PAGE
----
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80s Soundtrack Nostalgia in “Easy A,” “Going the Distance” and “Heartbreaker”

80s Soundtrack Nostalgia in "Easy A," "Going the Distance" and "Heartbreaker"

There’s an interesting trend I’ve noticed in recent films, including the rom-coms “Going the Distance” and “Heartbreaker,” that culminates (so far as I know) this week with the highly derivative — but knowingly so — teen comedy “Easy A.” The new movie stars Emma Stone as a girl with such an appreciation for 1980s high school movies that it seems to inadvertently come through in both her dialogue (though her “never had one lesson” remark may have been an intentional “Ferris Bueller” nod) and her social life choices, the latter which turns her into a kind of reverse Ronald Miller (from “Can’t Buy Me Love”). The end of the film, without giving too much or anything unexpected away, involves a mashing together of allusions, all of which somewhat require the viewer to have seen the cited ’80s films, or at least paid attention during an earlier montage of licensed clips. One of these nostalgic references is an audio of Simple Minds’ “Don’t You (Forget About Me)” from “The Breakfast Club.”

But who doesn’t know the association between that song and that movie, even those who haven’t seen the essential John Hughes classic? Well, it’s possible after 25 years that some who go see “Easy A” won’t completely get it, yet not as many who might not appreciate the significance of the riding lawnmower. Regardless, is it okay for a modern movie to be so dependent on such trust in pop culture awareness? And doesn’t some of that reflection cause for us to be so reminded of the older, better films that the enjoyment of the new film is rendered less by comparison? Yes, and though “Easy A” directly acknowledges (via Stone’s webcam-enabled fourth-wall-breaking narration) it is not as good as the Hughes, Cameron Crowe and other teen films it references, that doesn’t excuse it from being an insignificant work, one that barely can stand alone on its own merits (of which there are admittedly a few).

As for the other two films making up the trend, both “Going the Distance” and “Heartbreaker” are slightly more innocent and less dependent on past works. Still, the former has a single simple gag that works best for those who recognize its “Top Gun” soundtrack cue. Berlin’s “Take My Breath Away” is played when the leads start to make out, and at first the audience is led to believe it’s a non-diegetic sound (unheard by the characters) but is revealed to be an appropriate diegetic choice (heard by those on-screen) by an off-screen character. The audio reference doesn’t come out of nowhere, at least, since Justin Long’s character has just told Drew Barrymore’s character that “Top Gun” is his favorite movie, and there is a poster of the movie featured in the scene. But it’s not exactly spelled out for people either.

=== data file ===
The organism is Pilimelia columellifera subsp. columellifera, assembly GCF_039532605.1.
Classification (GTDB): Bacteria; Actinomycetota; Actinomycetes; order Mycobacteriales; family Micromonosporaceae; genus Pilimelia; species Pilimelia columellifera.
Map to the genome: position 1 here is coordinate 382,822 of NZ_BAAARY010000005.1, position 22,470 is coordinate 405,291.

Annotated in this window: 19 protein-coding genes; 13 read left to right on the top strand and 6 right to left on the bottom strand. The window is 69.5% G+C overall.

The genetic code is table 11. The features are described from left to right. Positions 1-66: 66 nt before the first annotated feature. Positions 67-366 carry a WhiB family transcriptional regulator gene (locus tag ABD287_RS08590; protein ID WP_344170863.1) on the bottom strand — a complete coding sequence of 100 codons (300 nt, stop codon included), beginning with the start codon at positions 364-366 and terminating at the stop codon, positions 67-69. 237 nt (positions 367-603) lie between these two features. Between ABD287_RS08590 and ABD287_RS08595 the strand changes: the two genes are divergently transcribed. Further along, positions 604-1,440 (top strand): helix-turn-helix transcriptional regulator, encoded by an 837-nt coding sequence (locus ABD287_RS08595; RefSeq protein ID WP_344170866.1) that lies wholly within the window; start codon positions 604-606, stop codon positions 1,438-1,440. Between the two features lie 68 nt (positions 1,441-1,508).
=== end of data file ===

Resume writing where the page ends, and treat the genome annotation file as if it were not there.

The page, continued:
Same goes for “Heartbreaker,” which similarly deals with the favorite film of Vanessa Paradis’ character (which Romain Duris’ character also pretends he loves), “Dirty Dancing.” Here it’s helped that the characters watch a DVD of the movie, and Duris also is seen practicing dance moves from it, and so we’re reminded of certain moments that will be referenced later. Eventually there is a scene in which Daris plays the song “(I’ve Had) The Time of My Life,” leads Paradis in a step-for-step re-creation of the climactic “Dirty Dancing” number, complete with the overhead lift, and therefore properly impresses the difficult-to-woo assignment. The concept and its execution have varied levels of plausibility, but the thing is, it is a fairly realistic situation for our pop culture-obsessed times.

The reason that I’m most annoyed with the nostalgic music and dance number in “Heartbreaker” is that it’s otherwise a very charming and relatively original romantic comedy. But employing an old film’s climax as its own romantic game changer is extremely unsatisfying. For me, anyway. I’m sure at least fans of “Dirty Dancing” will disagree. I just believe every new film should make an effort to create its own cinematic memories. In the end, movies like “Heartbreaker” and “Easy A” are not remembered for adding anything new to the medium; they just consist too much of directly recycled material without even really adapting or updating them. We already did the not forgetting about “The Breakfast Club” and had the time of our lives with “Dirty Dancing.” What new aural experiences do get with these recent movies? Unfortunately, none.

“Easy A” opens wide this Friday, September 17.
“Going the Distance” is in its second week of wide release.
“Heartbreaker” is currently playing in select cities and will be available on IFC On Demand beginning next Wednesday, September 22.

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